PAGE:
The following day she was able to have a short visit with her husband. They were told that he was going to be brought before a judge and had the right to a lawyer. Not knowing any lawyers, much less a specialist in immigration, she walked up and down the line of detainees and their families and slowly created a list of immigration lawyers. There were no social services representatives of any immigrant organizations at the facility to assist her. She then retuned to the island.

With the list from the immigration line, she began calling lawyers. She found that their one-time charge for assisting the defendant before the immigration judge was between $1,500 and $6,000. The only difference she could ascertain was that those who charged the higher fees seemed more assured that they could get the bail reduced from the standard $15,000 for every detainee. Practical considerations weighed in and she selected an attorney at $1,500. She drove back down to Tacoma, met with her husband and the lawyer, and was asked to prepare documentation to buttress their case. She was to provide papers regarding her legal status so she would not also be detained, plus her marriage certificate, and letters from islanders testifying to his soundness and good reputation on the island. She was told to bring $15,000 in cash back with her in the case the judge did not reduce the bail. ICE regulations apparently do not have a provision for bail bonds as opposed to direct bail. The lawyer was then able to set a court date. She returned to Orcas and frantically worked through her friends and the community to raise the money. His employer, familiar with previous episodes with immigration authorities in California, made arrangements for her to obtain what funds were beyond the means of her friends.

Several days later, and the day before the arraignment, she returned to the facility. She said that she carried $16,500 in cash in her purse for two days. Her husband went before the Judge who reduced the bail to $10,000. He was advised that he will be called before the Judge sometime in the next year for disposition of his case. No one was able to provide counsel regarding what would likely happen to him at court, or how many times he might have to return to court. All future court appearances plus any preparation time with the lawyers were subject to additional legal fees. The entire process for this family required ten days away from home and their respective jobs, and a loss of one-third of a month’s income – quite a financial hit in itself.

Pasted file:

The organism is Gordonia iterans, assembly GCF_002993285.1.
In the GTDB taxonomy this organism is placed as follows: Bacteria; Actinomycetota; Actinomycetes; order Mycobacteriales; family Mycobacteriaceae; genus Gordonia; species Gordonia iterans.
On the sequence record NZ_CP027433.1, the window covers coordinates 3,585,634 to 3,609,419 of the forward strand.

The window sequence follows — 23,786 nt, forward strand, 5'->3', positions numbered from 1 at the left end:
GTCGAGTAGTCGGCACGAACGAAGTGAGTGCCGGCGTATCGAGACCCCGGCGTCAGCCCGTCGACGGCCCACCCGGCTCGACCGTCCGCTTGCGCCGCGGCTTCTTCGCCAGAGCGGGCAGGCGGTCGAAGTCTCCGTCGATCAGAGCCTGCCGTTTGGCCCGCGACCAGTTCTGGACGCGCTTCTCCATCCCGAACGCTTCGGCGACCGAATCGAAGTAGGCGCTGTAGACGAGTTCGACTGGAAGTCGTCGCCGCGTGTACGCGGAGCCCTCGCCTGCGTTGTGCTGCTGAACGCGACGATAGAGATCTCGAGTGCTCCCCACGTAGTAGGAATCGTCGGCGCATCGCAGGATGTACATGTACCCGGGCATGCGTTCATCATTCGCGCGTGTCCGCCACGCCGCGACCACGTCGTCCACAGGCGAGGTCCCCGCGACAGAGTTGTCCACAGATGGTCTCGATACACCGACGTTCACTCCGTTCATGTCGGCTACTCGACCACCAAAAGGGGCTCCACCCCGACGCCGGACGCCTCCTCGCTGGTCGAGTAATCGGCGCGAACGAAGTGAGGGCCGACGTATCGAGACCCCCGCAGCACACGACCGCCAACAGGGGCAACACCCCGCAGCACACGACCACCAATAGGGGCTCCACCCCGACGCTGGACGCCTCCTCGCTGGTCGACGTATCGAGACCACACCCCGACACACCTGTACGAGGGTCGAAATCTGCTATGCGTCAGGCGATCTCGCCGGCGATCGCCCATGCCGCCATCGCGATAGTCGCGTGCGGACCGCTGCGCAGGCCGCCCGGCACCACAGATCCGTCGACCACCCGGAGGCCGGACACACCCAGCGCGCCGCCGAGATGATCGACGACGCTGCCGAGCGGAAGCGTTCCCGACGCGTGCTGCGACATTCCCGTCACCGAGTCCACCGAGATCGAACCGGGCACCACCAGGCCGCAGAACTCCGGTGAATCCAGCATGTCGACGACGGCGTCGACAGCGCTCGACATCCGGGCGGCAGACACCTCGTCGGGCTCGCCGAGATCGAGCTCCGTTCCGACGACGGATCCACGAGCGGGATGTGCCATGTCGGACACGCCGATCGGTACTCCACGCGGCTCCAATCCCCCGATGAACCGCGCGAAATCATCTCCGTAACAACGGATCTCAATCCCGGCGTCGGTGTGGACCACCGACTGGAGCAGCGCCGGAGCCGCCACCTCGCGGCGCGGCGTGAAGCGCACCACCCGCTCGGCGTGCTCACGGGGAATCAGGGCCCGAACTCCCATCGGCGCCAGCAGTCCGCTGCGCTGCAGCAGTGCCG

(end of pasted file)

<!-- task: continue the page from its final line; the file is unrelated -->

At this point, the employer’s wife brought several questions to bear. She wanted to know what has been the impact of Homeland Security’s new aggressiveness through their ICE and CPB divisions, on the immigrant community. The couple responded that it was primarily fear. Many of those undocumented are fearful of leaving their homes. This included reluctance to go to their jobsites, attend the Church, or seek needed medical care. Their willingness to take the ferry system has diminished to almost zero. Several who have off-island medical needs, at great personal risk, have foregone the care and chosen to remain home. Apparently a rumor went around the community that the ICE had stationed agents at the Island Market. Many were now fearful of going shopping for groceries. It also came out that the successful “English as a Second Language” program at the Public Library saw a drop to one-third of the normal attendance after the ferry inspections.

The second question was “what would you want to say to the community about yourselves and your experience?” The response was humbling, and perhaps a lesson for all of us.

The couple had no recriminations about the government, their problems or ours, or the treatment they have received here. They wanted us to understand that it is not a question about their being deported to Mexico, finding another job there, and creating a new life. There were no jobs in Mexico, especially for those who had been gone so long. She was a US citizen but would move back with him in the event of his deportation. It had been six years since he had seen his mother and father in Mexico, although he calls them every weekend. Given his family’s straits in Mexico, they do not have the resources to take him in. The inflation rates in Mexico are so high, and pay so low, that even if they were able to find a job, they could not make as much in a day in Mexico as they could in an hour on the island. And then, what they did make would not be sufficient for them to purchase food, clothing and shelter.

At this point, he rose from the sofa and said with some emotion, “Please make the community understand, that we are not here for free services and a hand out. We want to take nothing from the community. All we want is a quiet and safe place to raise our children, and to work for you.”

Steve Garrison is an advocate for the Hispanic community. He lives in Olga.